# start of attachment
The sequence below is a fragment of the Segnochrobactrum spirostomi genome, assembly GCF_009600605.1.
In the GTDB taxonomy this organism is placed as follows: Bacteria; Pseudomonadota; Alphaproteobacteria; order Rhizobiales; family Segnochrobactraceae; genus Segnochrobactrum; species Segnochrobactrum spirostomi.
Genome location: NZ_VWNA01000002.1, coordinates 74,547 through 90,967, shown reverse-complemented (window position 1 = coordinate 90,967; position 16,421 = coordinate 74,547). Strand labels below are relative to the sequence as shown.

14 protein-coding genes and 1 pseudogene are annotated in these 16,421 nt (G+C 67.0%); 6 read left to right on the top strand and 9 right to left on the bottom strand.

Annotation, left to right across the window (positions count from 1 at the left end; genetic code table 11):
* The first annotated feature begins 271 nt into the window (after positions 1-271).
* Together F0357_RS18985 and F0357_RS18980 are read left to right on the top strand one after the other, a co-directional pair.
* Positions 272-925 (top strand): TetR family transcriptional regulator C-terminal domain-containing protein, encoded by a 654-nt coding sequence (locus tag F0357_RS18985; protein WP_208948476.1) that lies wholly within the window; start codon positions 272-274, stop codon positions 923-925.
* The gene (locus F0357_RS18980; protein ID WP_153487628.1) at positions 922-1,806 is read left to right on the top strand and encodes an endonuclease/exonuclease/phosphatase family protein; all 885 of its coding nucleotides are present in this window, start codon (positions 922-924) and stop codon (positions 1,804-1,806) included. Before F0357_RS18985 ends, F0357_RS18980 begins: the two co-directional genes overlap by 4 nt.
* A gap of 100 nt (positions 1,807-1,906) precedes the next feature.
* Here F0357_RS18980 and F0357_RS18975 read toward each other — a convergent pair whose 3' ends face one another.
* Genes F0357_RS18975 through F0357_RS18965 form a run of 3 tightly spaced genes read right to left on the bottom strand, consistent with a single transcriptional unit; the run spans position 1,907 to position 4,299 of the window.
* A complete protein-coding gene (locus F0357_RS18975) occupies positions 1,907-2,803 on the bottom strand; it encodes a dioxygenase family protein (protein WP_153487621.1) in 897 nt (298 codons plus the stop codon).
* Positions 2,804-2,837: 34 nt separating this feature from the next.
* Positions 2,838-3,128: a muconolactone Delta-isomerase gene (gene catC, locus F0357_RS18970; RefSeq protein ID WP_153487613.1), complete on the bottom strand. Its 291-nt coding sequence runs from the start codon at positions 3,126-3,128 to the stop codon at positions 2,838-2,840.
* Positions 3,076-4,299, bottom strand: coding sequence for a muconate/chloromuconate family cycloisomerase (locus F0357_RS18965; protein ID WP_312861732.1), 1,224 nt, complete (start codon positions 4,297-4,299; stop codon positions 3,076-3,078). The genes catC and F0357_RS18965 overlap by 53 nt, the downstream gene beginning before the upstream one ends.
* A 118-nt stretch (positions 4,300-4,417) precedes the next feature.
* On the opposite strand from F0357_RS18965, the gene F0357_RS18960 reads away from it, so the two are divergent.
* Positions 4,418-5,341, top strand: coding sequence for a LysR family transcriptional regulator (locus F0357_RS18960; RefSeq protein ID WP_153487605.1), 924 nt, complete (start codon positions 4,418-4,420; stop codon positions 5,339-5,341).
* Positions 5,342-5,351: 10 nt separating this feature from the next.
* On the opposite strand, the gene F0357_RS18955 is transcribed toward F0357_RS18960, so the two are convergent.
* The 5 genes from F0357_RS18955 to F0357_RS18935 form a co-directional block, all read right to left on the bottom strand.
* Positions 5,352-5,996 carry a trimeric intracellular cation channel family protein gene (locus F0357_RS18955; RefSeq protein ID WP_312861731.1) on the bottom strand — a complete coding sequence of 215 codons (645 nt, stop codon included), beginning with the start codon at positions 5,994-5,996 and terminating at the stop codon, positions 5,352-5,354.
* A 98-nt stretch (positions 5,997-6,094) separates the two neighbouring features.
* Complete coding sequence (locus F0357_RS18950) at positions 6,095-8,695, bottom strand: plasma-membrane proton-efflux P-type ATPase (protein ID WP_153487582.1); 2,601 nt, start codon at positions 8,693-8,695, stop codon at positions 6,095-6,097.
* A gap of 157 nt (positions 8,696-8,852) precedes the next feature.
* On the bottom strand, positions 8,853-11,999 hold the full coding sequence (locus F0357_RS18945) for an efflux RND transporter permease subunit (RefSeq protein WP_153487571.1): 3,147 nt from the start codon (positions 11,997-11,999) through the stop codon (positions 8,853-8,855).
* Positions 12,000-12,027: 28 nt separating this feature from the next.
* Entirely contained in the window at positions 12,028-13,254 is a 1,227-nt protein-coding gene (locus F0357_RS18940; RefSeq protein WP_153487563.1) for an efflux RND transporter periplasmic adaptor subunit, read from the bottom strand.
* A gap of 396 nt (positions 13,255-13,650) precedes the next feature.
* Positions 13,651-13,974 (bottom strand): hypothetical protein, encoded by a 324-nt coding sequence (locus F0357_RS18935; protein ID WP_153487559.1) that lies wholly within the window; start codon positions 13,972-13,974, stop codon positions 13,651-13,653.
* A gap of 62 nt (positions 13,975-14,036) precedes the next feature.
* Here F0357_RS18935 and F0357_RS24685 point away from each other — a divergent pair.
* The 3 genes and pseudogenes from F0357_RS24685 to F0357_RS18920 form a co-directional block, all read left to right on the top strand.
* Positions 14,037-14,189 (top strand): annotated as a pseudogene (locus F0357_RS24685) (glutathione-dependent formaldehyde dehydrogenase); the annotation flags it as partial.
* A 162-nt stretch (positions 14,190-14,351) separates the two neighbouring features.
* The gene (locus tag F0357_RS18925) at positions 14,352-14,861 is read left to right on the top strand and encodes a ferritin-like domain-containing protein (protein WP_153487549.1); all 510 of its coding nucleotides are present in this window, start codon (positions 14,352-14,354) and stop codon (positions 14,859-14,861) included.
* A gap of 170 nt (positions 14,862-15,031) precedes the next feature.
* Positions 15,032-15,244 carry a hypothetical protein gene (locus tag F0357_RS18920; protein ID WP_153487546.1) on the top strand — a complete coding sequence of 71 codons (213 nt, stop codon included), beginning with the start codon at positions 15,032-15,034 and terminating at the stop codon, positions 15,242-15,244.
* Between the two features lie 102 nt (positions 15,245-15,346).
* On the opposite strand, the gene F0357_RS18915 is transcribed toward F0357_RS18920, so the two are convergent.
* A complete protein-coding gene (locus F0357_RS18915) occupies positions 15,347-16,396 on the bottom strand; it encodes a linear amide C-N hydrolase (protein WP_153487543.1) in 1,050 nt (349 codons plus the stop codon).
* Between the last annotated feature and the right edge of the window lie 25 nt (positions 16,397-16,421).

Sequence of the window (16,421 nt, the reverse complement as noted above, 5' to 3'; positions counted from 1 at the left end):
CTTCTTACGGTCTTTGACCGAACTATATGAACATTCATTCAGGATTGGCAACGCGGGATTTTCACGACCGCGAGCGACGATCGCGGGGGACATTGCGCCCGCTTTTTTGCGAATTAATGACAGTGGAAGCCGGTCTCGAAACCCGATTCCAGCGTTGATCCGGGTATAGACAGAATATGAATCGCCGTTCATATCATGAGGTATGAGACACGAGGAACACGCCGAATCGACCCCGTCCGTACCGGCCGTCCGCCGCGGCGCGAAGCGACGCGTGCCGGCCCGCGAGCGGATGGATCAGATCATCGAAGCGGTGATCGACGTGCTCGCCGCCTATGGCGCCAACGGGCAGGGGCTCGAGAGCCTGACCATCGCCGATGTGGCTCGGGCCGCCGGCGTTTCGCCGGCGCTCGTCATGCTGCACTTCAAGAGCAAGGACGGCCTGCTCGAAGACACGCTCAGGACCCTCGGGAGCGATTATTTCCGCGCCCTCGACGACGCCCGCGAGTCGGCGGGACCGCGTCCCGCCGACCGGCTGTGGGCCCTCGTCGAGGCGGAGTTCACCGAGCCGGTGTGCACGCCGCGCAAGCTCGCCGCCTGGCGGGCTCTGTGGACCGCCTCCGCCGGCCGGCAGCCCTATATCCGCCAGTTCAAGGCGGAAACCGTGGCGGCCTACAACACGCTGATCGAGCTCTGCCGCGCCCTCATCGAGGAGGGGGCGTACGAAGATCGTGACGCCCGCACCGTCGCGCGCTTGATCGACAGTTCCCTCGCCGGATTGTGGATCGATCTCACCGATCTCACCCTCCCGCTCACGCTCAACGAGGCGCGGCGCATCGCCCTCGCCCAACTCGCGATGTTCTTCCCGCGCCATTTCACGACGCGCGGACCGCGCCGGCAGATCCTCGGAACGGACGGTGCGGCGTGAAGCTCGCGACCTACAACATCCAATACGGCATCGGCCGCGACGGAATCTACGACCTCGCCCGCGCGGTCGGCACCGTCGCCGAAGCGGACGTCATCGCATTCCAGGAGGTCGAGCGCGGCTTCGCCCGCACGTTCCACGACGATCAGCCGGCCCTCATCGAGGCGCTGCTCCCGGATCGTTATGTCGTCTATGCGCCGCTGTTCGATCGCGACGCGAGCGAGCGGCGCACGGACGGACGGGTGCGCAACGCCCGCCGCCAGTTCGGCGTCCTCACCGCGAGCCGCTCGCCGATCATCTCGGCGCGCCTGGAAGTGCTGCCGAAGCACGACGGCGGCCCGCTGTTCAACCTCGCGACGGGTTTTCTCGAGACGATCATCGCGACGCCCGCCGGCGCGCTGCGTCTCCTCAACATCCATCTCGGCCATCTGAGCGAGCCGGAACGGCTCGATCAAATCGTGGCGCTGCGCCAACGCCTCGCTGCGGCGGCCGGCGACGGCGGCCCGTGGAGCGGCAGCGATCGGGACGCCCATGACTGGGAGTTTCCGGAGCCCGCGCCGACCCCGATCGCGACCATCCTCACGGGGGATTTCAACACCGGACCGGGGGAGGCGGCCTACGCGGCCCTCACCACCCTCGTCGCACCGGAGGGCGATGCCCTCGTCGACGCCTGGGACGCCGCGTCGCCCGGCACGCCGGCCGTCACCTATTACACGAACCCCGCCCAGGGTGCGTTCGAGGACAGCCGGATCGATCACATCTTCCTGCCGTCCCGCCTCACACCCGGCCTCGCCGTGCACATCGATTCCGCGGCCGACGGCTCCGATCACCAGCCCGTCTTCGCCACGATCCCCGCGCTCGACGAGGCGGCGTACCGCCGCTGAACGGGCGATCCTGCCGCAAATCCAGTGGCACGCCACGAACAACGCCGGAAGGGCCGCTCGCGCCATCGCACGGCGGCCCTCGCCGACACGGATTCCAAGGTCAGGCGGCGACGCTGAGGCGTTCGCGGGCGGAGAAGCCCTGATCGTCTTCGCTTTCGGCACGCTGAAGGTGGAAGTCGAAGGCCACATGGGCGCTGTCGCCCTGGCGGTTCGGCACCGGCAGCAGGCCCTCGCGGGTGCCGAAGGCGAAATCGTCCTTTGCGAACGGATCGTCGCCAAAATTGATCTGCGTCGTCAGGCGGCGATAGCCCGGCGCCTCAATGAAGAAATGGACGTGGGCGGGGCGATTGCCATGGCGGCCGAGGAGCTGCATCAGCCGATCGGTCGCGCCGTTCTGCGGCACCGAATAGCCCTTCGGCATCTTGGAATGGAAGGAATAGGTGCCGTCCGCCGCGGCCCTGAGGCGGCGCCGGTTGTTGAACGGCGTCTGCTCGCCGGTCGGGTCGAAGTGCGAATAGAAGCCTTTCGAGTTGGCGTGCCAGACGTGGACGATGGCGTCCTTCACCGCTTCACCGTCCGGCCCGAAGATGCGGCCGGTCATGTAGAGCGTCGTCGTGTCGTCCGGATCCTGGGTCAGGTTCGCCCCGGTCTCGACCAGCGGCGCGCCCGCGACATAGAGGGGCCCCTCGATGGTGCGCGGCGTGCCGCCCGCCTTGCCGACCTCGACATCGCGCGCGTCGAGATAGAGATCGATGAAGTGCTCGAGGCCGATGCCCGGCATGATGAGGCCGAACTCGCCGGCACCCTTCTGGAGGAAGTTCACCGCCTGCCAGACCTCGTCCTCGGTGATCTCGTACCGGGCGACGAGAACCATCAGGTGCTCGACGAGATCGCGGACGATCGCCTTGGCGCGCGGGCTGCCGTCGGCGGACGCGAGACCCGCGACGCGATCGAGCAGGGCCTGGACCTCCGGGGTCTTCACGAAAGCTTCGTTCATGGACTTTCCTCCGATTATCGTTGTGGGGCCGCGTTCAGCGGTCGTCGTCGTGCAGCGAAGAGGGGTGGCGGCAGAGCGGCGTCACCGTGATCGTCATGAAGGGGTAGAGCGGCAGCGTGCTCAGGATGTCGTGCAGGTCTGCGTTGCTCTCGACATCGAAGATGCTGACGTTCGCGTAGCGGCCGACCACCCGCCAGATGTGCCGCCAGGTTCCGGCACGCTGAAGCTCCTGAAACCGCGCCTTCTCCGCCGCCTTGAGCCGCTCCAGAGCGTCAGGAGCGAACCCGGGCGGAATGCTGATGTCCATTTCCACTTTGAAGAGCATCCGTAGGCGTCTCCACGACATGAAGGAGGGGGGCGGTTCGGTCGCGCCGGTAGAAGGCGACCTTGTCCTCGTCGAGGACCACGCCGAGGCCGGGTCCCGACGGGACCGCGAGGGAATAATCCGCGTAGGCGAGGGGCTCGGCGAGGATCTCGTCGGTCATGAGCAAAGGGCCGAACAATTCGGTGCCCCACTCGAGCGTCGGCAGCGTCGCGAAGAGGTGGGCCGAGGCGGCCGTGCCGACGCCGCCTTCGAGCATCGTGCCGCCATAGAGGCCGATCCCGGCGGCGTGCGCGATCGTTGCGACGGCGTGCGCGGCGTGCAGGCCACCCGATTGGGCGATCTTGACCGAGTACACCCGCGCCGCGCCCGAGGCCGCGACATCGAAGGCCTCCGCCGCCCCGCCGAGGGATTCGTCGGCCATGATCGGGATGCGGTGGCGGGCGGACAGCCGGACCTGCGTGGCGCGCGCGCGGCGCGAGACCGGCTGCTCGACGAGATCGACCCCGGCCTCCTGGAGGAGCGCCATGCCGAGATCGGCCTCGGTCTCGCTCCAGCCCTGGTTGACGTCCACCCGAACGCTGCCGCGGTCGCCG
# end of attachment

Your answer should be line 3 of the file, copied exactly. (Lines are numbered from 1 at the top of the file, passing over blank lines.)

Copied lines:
Genome location: NZ_VWNA01000002.1, coordinates 74,547 through 90,967, shown reverse-complemented (window position 1 = coordinate 90,967; position 16,421 = coordinate 74,547). Strand labels below are relative to the sequence as shown.